The Fernwood Inn is close to winning a big $35,000 energy upgrade from BC Hydro - but they need our votes!! They are finalist, in the top three, and voting ends on June 3rd. so please go there NOW, and vote for them. You can vote again every day!

and…. the Lifecycles Project Growing Schools: from Classroom to Table is a finalist in the Keg “Thanks a Million” contest, in the running for a $25,000 prize to establish 5 new school gardens, and educate 1,000 students in the CRD through workshops on food, nutrition, and sustainable living. Here too, you just have to vote - and you can vote again every day until June 14th. Vote here:

and… Ernie Tomlinson, from Nanoose Bay, is off to Uganda on a project called Villages Connected, to help a newly established media co-op in showcasing their community’s potential, and make a revolutionary film that will give the world a window into the soul of their community, that will travel the world in festivals and online. They are doing community on-line fundraising, to help their work. See

Action of the Month


So - the proposal to start coal mining in the Comox has finally advanced to its environmental assessment - and we are being formally invited to say what we think. How can you refuse such an offer?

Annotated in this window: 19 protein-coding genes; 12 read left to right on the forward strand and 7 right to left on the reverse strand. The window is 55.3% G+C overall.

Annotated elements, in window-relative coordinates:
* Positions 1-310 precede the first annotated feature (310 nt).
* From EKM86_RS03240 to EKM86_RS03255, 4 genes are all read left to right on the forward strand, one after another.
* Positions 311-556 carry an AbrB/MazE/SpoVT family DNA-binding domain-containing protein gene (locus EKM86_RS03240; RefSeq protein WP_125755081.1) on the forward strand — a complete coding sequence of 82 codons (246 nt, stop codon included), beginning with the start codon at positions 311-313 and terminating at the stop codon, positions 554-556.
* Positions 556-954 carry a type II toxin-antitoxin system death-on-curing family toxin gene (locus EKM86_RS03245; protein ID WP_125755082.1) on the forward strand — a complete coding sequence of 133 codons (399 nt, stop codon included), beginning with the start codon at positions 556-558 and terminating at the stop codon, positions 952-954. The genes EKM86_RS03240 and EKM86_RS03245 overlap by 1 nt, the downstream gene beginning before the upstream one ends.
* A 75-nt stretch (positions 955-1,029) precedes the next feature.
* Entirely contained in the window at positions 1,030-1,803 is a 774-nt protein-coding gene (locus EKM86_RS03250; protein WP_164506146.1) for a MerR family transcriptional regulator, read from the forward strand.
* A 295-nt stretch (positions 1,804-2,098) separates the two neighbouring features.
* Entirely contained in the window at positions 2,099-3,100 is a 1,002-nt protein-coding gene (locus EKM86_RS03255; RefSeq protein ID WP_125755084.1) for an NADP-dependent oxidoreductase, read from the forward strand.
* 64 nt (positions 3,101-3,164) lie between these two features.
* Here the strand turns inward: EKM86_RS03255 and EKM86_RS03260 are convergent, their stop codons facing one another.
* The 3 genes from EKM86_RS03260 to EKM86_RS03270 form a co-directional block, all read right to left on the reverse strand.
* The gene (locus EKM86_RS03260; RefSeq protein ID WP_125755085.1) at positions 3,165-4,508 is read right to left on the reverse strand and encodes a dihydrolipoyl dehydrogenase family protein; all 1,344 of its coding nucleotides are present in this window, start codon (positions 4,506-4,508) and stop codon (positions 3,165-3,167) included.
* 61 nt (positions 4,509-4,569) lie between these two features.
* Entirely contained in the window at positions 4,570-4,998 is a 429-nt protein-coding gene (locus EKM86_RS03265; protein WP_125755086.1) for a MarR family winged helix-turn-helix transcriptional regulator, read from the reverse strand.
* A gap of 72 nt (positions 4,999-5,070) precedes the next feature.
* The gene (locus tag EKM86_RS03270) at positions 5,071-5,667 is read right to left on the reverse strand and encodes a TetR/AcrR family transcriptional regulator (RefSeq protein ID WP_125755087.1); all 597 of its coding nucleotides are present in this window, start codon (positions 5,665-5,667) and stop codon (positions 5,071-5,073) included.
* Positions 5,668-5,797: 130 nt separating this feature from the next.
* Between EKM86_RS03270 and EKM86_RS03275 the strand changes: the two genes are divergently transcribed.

We have until June 27th to tell them what we think about this proposal to dig into the Earth and mine it for coal, the use of which poses such an enormous threat to our planet’s atmosphere, oceans, ecosystems and civilization.

The mined coal will pour more mercury into the air when it’s burnt, which is taken in by fish in lakes and oceans. The mining will also risk our Island’s clean water and salmon runs, create air pollution from coal dust, and tarnish the emerging ecotourism economies of the Comox Valley and Port Alberni.

Is this what we really want, just for a few dirty jobs in a throw-back to the old industrial age? Hell no. Here’s the coal mining industry’s take, that makes it look as fresh as spring flowers:


Email your comments to, fax them to 250-356-6448, or use this online form:

Mining the Comox Valley
Green smudged with black.
Whose great idea was this?

The Wonderful World of Web